Get naked and have a great time only when your romance includes all 5 of these reasons to do so. If you treat yourself like a prize, so will your new love!


DR. GILDA CARLE (Ph.D.) at is an internationally known psychotherapist, relationship educator, and management consultant. She is’s “Ask Dr. Gilda” advice columnist published on Also, she is a motivational speaker, professor of psychology & communications, and the author of "Don't Bet on the Prince!" (a test question on "Jeopardy!"), “How to WIN When Your Mate Cheats” (winner of London Book Festival Literary Award), and 15 more. She was the therapist in HBO's Emmy Award winner, "Telling Nicholas," featured on Oprah, where she guided a family to tell their 7-year-old that his mom died in the World Trade Center bombing. She is currently developing her own TV show.

Tuesday, April 13, 2010

Bad Love Can Actually be Good for You!


Dr. Gilda Carle

Courtesy of’s Happen Magazine

Have you been burned by an ex? Who hasn’t? Discover the BENEFITS of a bad breakup.

Jeff met Kate online, and they exchanged email messages for the few weeks before they conversed on the phone. There was definitely a connection. When they finally met, the pair felt physical electricity. But suddenly, just 20 minutes into their meeting, Jeff left — just as quickly as he arrived. What happened?

Kate had emerged from a sour marriage two years earlier. Jeff assumed her mourning was over. However, now all Kate did was launch verbal brickbats at her ex. This was Kate and Jeff’s first face-to-face meeting. Within a mere 20 minutes, he decided he wanted OUT. See ya!

Kate’s behavior is typical of someone who never did the necessary healing work after a bad romance. Without even realizing it, many singles contaminate promising futures by bemoaning earlier woes. What healthy hopeful would sign on for a three-party arrangement that includes you and your ex?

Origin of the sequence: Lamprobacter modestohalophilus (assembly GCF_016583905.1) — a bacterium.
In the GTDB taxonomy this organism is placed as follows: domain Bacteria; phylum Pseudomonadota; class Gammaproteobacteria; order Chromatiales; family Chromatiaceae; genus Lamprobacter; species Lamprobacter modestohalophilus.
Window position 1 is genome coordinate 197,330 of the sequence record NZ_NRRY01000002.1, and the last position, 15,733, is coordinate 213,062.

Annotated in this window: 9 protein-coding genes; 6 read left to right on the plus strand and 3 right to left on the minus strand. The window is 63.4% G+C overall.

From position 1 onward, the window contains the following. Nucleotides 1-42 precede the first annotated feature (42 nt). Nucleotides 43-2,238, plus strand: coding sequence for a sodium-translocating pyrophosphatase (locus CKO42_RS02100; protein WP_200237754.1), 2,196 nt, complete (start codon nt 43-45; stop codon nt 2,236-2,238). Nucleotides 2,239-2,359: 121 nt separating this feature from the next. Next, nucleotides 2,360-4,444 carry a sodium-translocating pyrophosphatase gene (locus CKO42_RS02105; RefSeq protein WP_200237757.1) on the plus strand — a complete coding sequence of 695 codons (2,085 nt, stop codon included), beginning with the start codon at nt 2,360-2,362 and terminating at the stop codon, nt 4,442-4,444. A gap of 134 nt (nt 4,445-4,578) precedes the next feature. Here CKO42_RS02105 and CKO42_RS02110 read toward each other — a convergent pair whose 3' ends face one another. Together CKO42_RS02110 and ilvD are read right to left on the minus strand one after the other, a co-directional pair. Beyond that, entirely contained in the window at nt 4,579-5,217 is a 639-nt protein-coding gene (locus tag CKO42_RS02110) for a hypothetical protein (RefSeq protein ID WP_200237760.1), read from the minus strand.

Hey, singles, exit your pity party! If bad love happens TO you, make sure it really happens FOR you. There are distinct lessons that emerge from each and every person you’re with. As my Gilda-Gram says, “Whoever touches us, teaches us.” Appreciate the positives that spawn from every sorry story. Suze Orman wisely agrees: “You have to see every potential roadblock as an opportunity and a benefit.” My own dear mother, rest her soul, taught me, “Every knock is a boost.” So selfishly usher in your own brand of sunshine that especially shines for you.

Marilyn was with her boyfriend for years when her guy asked her to check a number on his cell phone. She was horrified to spot messages from assorted women. In my counseling office, Boyfriend later revealed that the burden of hiding his female flirtations became too heavy, and he wanted to be caught. So he had deliberately invited his girlfriend’s surveillance.

This sudden shock forced Marilyn to question why she had put up with this man who was so emotionally distant. Yes, this episode happened TO her, but something better occurred FOR her as she awakened to an overdue lesson she needed to learn! During therapy, she recalled how emotionally absent her father had been while she was growing up. Now she realized she had chosen someone similar and familiar for her love!

After this wretched episode, Marilyn decided she wanted the whole enchilada, not some scrappy crumbs. Today, as they plan their wedding, this couple agrees their relationship would not be as strong as it is had it not been for their crisis.

Adam was another client whose traumatic love turned out to be a good thing. After 15 years of marriage, Adam’s wife was filing for divorce because she said she was bored. Adam did not know what hit him. I asked about the state of his marriage before his wife’s exit. He described a life revolving around their two children. I asked about the bond they had shared. Adam went silent, and finally acknowledged that his marriage had died many years earlier.